“Lucky and I go way back. He is a very special dog and it broke my heart to think he could’ve been euthanized for killing a cat — something that New York State law does not recognize as a valid reason for destroying a dog upon first offense. This was an unfortunate incident and it’s sad for the owner of the cat, but Lucky was just being a dog and doing what many dogs would naturally do.”

In March 2012, a Suffolk district court judge ordered that Lucky be destroyed, even though he had not been previously deemed dangerous, which is a requirement under state law. Lucky’s owner, Joey Mantle, appealed the judicial ruling with the help of attorney Amy Chaitoff and Smithtown-based Guardians of Rescue, of which Ms. Scofield is the Vice President. Unable to cover the costs of the appeal, Mr. Mantle relinquished custody of his dog to Guardians of Rescue. The case was won, under the condition that Lucky leave the state within 60 days.

“Lucky has remained calm throughout this entire ordeal,” said Ms. Scofield. “While at Brookhaven, he wasn’t allowed to play with other dogs or be let outside by anyone but specified handlers. That situation would prove difficult for most dogs, but not Lucky. He took it all in stride. We’ll be very sad to see him leave Save-A-Pet, but are so happy his life was spared with the help of Ms. Chaitoff and Guardians of Rescue.”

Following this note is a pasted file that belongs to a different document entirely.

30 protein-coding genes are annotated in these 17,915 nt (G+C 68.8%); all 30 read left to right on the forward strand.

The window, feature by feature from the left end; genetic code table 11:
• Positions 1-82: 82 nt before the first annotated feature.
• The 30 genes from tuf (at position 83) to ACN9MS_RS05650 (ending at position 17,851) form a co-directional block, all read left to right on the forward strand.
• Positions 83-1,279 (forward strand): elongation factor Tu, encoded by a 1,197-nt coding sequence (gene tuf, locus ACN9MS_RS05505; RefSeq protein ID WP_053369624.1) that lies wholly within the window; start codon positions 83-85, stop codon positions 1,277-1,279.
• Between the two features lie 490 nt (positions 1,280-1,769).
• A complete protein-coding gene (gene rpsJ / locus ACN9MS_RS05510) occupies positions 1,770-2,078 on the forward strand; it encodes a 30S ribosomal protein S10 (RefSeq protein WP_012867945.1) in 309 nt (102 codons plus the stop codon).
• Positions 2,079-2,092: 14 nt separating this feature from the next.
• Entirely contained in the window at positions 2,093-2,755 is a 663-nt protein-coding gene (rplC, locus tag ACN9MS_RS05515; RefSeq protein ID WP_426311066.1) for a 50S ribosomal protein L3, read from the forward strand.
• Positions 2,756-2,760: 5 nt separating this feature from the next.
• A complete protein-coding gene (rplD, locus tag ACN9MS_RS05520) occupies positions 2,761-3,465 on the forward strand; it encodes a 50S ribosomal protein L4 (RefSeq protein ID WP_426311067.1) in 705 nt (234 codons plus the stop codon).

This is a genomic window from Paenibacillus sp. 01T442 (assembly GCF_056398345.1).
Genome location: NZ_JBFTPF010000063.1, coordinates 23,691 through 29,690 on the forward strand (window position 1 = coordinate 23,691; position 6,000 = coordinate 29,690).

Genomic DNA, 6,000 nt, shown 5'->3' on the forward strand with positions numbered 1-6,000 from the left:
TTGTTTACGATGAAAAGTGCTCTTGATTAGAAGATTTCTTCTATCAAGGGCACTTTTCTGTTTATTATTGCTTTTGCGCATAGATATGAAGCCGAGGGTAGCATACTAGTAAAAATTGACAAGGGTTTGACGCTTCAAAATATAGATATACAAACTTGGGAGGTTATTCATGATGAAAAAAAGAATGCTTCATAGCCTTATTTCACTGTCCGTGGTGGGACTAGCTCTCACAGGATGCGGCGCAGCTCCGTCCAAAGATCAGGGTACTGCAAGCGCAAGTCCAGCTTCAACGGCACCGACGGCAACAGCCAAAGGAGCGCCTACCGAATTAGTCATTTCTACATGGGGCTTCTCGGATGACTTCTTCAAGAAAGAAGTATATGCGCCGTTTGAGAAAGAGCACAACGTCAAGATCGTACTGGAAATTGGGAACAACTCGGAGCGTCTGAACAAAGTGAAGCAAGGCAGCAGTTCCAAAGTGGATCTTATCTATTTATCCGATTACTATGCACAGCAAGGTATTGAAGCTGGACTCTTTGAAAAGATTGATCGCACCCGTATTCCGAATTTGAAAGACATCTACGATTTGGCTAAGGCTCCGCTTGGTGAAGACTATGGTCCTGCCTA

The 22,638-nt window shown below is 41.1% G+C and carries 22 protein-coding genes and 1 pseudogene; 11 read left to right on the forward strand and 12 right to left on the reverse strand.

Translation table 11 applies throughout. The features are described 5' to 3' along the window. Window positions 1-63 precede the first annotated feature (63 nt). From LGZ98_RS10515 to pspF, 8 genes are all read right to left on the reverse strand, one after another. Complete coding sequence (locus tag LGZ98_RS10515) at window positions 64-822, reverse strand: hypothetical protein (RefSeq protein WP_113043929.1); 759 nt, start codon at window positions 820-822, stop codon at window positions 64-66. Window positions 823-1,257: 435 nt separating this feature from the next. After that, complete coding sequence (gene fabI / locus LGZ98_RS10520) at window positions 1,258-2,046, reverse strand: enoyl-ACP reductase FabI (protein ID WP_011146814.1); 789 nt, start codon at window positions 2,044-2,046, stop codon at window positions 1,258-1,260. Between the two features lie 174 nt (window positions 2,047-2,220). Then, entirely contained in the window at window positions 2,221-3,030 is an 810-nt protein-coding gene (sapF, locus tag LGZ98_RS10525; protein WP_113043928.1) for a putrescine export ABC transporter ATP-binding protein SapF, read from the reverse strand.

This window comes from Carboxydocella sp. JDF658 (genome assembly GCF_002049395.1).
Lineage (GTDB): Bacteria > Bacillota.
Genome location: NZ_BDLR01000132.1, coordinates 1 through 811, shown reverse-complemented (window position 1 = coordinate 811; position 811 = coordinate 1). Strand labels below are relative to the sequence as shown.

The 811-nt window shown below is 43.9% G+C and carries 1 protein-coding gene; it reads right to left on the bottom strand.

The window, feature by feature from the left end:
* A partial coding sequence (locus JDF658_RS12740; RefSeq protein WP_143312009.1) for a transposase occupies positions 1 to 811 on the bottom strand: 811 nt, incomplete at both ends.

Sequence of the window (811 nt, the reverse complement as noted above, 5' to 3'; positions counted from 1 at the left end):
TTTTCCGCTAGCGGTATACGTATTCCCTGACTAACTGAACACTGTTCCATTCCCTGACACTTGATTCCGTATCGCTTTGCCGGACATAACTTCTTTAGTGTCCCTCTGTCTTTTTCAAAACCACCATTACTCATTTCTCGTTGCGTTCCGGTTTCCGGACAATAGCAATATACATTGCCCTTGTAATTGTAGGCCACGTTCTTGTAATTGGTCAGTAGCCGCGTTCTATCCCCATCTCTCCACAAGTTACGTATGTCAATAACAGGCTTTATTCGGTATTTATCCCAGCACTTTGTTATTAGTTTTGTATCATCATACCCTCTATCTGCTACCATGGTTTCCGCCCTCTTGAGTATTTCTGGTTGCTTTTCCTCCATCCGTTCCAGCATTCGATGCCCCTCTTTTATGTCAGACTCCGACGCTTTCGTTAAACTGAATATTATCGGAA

On Tuesday, July 23, the shelter held an official send-off in honor of Lucky’s second chance. Guests, including Mr. Mantle, enjoyed pizza and cake and Mr. Mantle was able to say an emotional goodbye to his former pet. Ms. Scofield then met up with an experienced transporter/trucker at a rest stop on the New Jersey Turnpike for the first leg of Lucky’s journey. He then headed to Denver, Colorado before continuing on with another transporter to Arizona, who will meet up with Hillarie Allison, founder and president of Rescue Unwanted Furry Friends Foundation (RUFFF) in Golden Valley, where Lucky will be trained before being available for adoption to a suitable home.